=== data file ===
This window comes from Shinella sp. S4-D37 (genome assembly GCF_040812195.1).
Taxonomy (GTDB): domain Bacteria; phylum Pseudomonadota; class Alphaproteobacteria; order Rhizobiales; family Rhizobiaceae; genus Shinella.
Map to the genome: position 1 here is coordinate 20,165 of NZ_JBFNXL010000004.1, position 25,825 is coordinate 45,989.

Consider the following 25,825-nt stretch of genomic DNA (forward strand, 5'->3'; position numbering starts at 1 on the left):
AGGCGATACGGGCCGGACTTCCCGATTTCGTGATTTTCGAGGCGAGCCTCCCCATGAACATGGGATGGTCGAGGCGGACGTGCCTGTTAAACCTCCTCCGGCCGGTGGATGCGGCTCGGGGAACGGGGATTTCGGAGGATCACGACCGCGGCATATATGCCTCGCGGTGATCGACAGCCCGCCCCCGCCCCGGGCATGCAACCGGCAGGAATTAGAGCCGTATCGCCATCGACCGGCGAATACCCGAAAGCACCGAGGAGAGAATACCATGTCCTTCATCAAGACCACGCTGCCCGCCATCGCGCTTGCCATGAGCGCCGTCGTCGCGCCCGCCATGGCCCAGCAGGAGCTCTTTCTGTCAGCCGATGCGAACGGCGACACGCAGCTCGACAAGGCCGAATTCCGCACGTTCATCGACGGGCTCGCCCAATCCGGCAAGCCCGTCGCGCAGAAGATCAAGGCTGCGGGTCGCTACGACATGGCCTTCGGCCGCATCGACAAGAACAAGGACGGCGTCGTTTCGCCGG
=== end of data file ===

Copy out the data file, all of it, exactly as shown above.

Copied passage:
This window comes from Shinella sp. S4-D37 (genome assembly GCF_040812195.1).
Taxonomy (GTDB): domain Bacteria; phylum Pseudomonadota; class Alphaproteobacteria; order Rhizobiales; family Rhizobiaceae; genus Shinella.
Map to the genome: position 1 here is coordinate 20,165 of NZ_JBFNXL010000004.1, position 25,825 is coordinate 45,989.

Consider the following 25,825-nt stretch of genomic DNA (forward strand, 5'->3'; position numbering starts at 1 on the left):
AGGCGATACGGGCCGGACTTCCCGATTTCGTGATTTTCGAGGCGAGCCTCCCCATGAACATGGGATGGTCGAGGCGGACGTGCCTGTTAAACCTCCTCCGGCCGGTGGATGCGGCTCGGGGAACGGGGATTTCGGAGGATCACGACCGCGGCATATATGCCTCGCGGTGATCGACAGCCCGCCCCCGCCCCGGGCATGCAACCGGCAGGAATTAGAGCCGTATCGCCATCGACCGGCGAATACCCGAAAGCACCGAGGAGAGAATACCATGTCCTTCATCAAGACCACGCTGCCCGCCATCGCGCTTGCCATGAGCGCCGTCGTCGCGCCCGCCATGGCCCAGCAGGAGCTCTTTCTGTCAGCCGATGCGAACGGCGACACGCAGCTCGACAAGGCCGAATTCCGCACGTTCATCGACGGGCTCGCCCAATCCGGCAAGCCCGTCGCGCAGAAGATCAAGGCTGCGGGTCGCTACGACATGGCCTTCGGCCGCATCGACAAGAACAAGGACGGCGTCGTTTCGCCGG